The essay focusses on the employment relationship as a privileged perspective for the analysis of the binomial “power of voices/voices of power.” In such context, the right to strike is presented as a meaningful example of the power stemming from a collective organisation of voices, the voices of the workers, granted as a means to counter-balance the power and the voice of the employer. The analysis highlights the enduring relevance of the British perspective towards the topic, from the liberalist policies fostered by Prime Minister Thatcher in the Eighties until the critical approach recently adopted by the British Government with regard to the protection of the right to strike at international level. British filmography is chosen as a lens for observing such perspective, in particular to the extent it describes the impact of Thatcherism on the British model of industrial relations as well as the economic and social consequences of such political measures in the Nineties. After a general overview, aimed at highlighting common features across the films, like the pivotal role of music and dance in the storyline, the analysis focusses on Billy Elliot, examining the ambiguous relationship between the collective and individual dimension in its narration.

The Working Class Goes to the Movies: Labour Law and Thatcherism in British Films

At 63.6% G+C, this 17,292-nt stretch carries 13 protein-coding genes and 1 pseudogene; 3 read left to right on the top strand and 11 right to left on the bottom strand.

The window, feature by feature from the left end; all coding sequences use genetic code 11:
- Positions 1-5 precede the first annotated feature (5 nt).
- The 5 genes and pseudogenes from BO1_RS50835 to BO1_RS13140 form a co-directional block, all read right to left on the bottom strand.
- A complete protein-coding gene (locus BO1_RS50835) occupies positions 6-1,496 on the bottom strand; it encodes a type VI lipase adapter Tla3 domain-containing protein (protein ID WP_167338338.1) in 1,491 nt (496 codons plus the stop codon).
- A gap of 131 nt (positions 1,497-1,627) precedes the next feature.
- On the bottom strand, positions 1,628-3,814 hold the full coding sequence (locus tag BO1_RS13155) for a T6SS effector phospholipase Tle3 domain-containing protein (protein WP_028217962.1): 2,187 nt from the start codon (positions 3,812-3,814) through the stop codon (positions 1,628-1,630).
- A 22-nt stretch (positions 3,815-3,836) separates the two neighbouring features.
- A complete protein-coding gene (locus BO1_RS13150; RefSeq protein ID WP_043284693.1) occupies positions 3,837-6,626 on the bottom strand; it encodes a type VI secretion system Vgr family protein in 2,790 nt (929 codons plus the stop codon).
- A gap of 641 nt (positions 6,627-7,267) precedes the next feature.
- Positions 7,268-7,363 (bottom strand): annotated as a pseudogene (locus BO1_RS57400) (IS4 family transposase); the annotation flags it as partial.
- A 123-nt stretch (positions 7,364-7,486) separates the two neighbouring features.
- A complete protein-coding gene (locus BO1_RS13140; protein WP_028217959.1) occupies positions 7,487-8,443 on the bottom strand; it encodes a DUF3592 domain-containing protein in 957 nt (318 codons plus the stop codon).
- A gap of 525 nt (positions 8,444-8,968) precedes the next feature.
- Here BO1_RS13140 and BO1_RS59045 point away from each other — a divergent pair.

PERUZZI, Marco
2015-01-01

Abstract

The essay focusses on the employment relationship as a privileged perspective for the analysis of the binomial “power of voices/voices of power.” In such context, the right to strike is presented as a meaningful example of the power stemming from a collective organisation of voices, the voices of the workers, granted as a means to counter-balance the power and the voice of the employer. The analysis highlights the enduring relevance of the British perspective towards the topic, from the liberalist policies fostered by Prime Minister Thatcher in the Eighties until the critical approach recently adopted by the British Government with regard to the protection of the right to strike at international level. British filmography is chosen as a lens for observing such perspective, in particular to the extent it describes the impact of Thatcherism on the British model of industrial relations as well as the economic and social consequences of such political measures in the Nineties. After a general overview, aimed at highlighting common features across the films, like the pivotal role of music and dance in the storyline, the analysis focusses on Billy Elliot, examining the ambiguous relationship between the collective and individual dimension in its narration.
power; voice; labour law; employment; strike; collective bargaining; Thatcherism; dance; music; Billy Elliot
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Utilizza questo identificativo per citare o creare un link a questo documento: https://hdl.handle.net/11562/926797
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